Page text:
Calls to Stop ‘Revolving Door’ Between Prisons and Homelessness
30 May 2017 at 3:34 pm
Peak homelessness bodies, together with criminal justice advocates, are calling for urgent action to see a “monumental boost” to social housing after new data found 4,000 people went from prison to living it rough last year.
Data from the Australian Institute of Health and Welfare (AIHW) and the Council to Homeless Persons (CHP), found the number of people exiting prisons with nowhere to go has increased by 54 per cent over the past three years.
Council for Homelessness CEO Jenny Smith said breaking the cycle of homelessness and prison required more housing and support.
“We’re seeing an insidious ‘revolving door’ phenomenon where very vulnerable people are stuck on a loop between homelessness and prison,” Smith said.
According to an AIHW report published in 2015 there was a strong correlation between homelessness and crime with 25 per cent of people entering prison reporting they were homeless immediately prior to imprisonment, and 31 per cent said they were being released into homelessness.
Smith said prisoners had the best chance of successful re-integration and avoiding reincarceration if they have stable, affordable and appropriate housing upon release.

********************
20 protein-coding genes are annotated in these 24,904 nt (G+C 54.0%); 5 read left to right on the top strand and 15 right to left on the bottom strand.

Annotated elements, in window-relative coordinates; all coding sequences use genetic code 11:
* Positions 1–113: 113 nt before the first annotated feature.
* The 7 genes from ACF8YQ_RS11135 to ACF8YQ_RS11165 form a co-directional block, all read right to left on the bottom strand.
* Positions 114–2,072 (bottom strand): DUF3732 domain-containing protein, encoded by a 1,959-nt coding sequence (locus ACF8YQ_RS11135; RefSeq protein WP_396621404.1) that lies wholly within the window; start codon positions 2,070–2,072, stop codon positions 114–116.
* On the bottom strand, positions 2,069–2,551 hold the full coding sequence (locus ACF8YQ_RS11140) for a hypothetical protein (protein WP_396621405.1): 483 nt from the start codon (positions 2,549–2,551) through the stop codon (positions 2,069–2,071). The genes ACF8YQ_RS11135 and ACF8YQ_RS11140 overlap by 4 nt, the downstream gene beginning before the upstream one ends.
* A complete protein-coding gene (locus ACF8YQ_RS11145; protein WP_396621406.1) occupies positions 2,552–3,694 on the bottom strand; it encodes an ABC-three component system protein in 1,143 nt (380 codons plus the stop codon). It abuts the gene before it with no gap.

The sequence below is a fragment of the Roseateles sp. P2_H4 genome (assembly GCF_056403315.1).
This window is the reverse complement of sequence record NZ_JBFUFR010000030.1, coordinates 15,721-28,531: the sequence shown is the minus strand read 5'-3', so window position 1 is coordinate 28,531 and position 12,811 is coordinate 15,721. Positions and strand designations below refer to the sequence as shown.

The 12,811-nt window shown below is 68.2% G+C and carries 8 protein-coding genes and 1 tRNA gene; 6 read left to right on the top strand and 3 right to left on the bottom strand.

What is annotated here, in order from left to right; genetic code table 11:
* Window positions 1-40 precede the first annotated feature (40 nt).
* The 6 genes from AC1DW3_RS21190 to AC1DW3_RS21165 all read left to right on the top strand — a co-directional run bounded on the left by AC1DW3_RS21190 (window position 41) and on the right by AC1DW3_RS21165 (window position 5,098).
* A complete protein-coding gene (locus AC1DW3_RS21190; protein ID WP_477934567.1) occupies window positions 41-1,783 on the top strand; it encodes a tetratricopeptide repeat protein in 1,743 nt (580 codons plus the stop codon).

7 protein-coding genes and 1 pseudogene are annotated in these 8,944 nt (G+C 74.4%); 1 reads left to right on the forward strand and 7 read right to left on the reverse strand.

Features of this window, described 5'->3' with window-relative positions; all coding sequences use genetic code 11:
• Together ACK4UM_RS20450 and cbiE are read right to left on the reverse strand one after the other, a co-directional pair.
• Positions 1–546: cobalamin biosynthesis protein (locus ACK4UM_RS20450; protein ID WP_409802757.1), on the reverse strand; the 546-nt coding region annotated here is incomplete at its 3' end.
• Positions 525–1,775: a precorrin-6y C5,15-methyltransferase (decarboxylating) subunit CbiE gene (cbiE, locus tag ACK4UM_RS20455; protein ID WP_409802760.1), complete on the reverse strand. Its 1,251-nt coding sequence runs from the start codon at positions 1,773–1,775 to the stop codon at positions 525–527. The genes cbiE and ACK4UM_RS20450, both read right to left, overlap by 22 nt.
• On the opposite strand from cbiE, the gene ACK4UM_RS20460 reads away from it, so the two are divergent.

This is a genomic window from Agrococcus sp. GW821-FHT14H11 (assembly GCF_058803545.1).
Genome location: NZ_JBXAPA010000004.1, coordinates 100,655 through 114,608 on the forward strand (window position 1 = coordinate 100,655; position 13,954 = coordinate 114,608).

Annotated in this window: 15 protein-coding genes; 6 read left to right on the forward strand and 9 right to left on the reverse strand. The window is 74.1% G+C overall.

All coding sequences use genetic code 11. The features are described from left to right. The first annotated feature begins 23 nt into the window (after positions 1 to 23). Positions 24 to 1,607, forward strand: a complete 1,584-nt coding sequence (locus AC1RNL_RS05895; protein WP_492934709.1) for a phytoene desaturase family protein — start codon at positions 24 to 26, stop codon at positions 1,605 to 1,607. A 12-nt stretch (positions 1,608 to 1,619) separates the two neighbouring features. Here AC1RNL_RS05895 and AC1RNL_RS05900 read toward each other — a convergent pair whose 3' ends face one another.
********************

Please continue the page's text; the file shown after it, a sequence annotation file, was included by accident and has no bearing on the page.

“Reincarceration can occur due to offences related to homelessness, for example breaching parole conditions by not having a fixed address,” she said.
Despite an investment from the Victorian government to increase the number of workers in prisons who assist people in finding post-prison accommodation, Smith said there were very few permanent places for them to go.
“Upon release, a prisoner is faced with the crushing reality of the current housing crisis. They’ll be greeted by a private rental market that offers just four in 1,000 affordable properties for a single person on Newstart, and many years wait time for social housing,” Smith said.
CHP said the social housing waiting lists had “skyrocketed” to more than 35,000 in Victoria and 200,000 nationally.
A report by the Victorian Ombudsman found that less than 2 per cent of prisoners had access to transitional housing upon release, meaning that the majority of prisoners had to secure housing privately.
“People leaving prison often find themselves in rooming houses and crisis accommodation where they have no hope of getting their life back on track, and they’re at a higher risk of re-offending,” Smith said.
CHP, along with executives from welfare services that support offenders pre-and post-release, called for increased federal funding for homelessness services, and a boost to social housing.
“We can reduce rates of re-offending and simultaneously drive down homelessness by focussing on providing affordable, permanent housing. It’s a no-brainer,” Smith said.